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Australian parents with children in childcare could be faced with a debt rather than a tax offset

REVEALED: The nasty surprise that could hit parents when they file their tax returns – and they may OWE money instead of receiving the $1080 bonus

  • Federal government cracking down on parents’ incomes for last financial year 
  • A third of the 1.1 million families entitled to subsidies could have been overpaid
  • Department of Human Services to ‘balance’ parents’ income from 2018-2019 

Parents filing their tax returns could be in for a nasty surprise, with chances they could be hit with a debt rather than receiving the tax offset they expected.

The Australian federal government is cracking down on parents’ incomes for the last financial year to ensure the correct amount of childcare subsidies were handed out.

A third of the 1.1 million families who are entitled to childcare subsidies could have been overpaid, Fairfax reported. 

The Australian federal government is cracking down on parents’ incomes for the last financial year to ensure the correct amount of childcare subsidies were handed out (stock)

A third of the 1.1 million families who are entitled to childcare subsidies could have been overpaid (stock)

A third of the 1.1 million families who are entitled to childcare subsidies could have been overpaid (stock)

To find access eligibility for child care subsidy, MyGov looks at a family’s income, the hourly rate cap based on the type of approved child care and the child’s age – as well as the hours of activity you and your partner do. 

At the end of the month, the Department of Human Services will look into parents’ incomes from the 2018-2019 financial year and ‘balance’ the estimates through tax returns. 

Parents can expect one of three outcomes: Their payments were accurate, they were underpaid – in which case they will be paid what they’re owed – or they were overpaid so they would have to payback. 

At the end of the month, the Department of Human Services will look into parents' incomes from the 2018-2019 financial year and 'balance' the estimates through tax returns (stock)

At the end of the month, the Department of Human Services will look into parents’ incomes from the 2018-2019 financial year and ‘balance’ the estimates through tax returns (stock)

Advocacy group The Parenthood spokeswoman Megan O’Connell said there is a concern for parents who work casually because they do not work set hours.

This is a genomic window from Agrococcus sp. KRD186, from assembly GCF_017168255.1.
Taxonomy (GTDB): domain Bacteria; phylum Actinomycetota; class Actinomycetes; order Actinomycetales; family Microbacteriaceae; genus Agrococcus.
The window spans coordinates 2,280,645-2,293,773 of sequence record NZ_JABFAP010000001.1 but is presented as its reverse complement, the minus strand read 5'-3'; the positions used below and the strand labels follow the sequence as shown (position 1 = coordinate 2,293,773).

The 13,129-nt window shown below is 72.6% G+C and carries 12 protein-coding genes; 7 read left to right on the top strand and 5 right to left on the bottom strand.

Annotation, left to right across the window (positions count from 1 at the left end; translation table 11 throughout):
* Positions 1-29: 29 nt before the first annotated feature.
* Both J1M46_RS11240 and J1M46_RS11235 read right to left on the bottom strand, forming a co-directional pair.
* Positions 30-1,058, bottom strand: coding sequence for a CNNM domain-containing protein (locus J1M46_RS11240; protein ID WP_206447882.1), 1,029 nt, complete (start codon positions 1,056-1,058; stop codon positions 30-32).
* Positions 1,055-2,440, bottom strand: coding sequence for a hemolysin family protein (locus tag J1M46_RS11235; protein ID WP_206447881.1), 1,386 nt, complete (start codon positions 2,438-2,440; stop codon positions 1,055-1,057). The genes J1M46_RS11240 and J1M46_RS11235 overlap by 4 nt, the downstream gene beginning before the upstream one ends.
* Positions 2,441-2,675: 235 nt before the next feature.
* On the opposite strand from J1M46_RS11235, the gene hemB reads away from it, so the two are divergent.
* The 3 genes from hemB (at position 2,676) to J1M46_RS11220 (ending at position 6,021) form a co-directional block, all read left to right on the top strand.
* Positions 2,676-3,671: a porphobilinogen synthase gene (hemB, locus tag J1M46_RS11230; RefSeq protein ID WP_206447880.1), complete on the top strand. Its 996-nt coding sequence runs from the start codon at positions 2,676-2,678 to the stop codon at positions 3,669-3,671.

‘Their hours change from week to week,’ she told the publication. 

‘Hopefully the first they hear about this issue is not receiving a debt notice via email.’

Early Childhood Australia chief executive Samantha Page said there is uncertainty with the system where parents estimate their income for the year.

She said she did not want to see any families hit with any unexpected expenses and have children being pulled out from childcare. 

This comes after the government announced that Australians could see $1,080 arrive in their bank accounts from Friday once they file their tax return – a boost that could be wiped out for some parents who were overpaid childcare subsidies. 

The $158 billion package passed the lower house earlier this month after about three hours of debate.

Treasurer Josh Frydenberg has promised the money would be flowing as soon as possible

Treasurer Josh Frydenberg has promised the money would be flowing as soon as possible 

Part-time workers earning less than $37,000 a year are getting a smaller tax cut of $255, or just $4.90 a week (stock)

Part-time workers earning less than $37,000 a year are getting a smaller tax cut of $255, or just $4.90 a week (stock) 

Treasurer Josh Frydenberg promised the money would be flowing as soon as possible. 

‘This is a major win for the Australian economy and a major win for Australian taxpayers because more than 10million taxpayers will get up to $1,080 in their pocket once they put in their next tax return and the money will flow from next week,’ he told the ABC’s 7.30 program.

In the pre-election April Budget, the Coalition offered tax cuts for 10million Australians.

The most generous tax cut of $1,080 was earmarked for those 4.5million people earning between $48,000 and $90,000 a year.

Part-time workers earning less than $37,000 a year are getting a smaller tax cut of $255, or just $4.90 a week.  

Full-time workers on the national minimum wage earning $38,522 a year are getting similar tax cuts, as part of a package to provide relief to everyone earning up to $126,000.  

These low-income Australians, who work as cleaners and baristas, also received a three per cent, or $21.60 a week, pay rise as of July 1 from the Fair Work Commission.

Read more at DailyMail.co.uk


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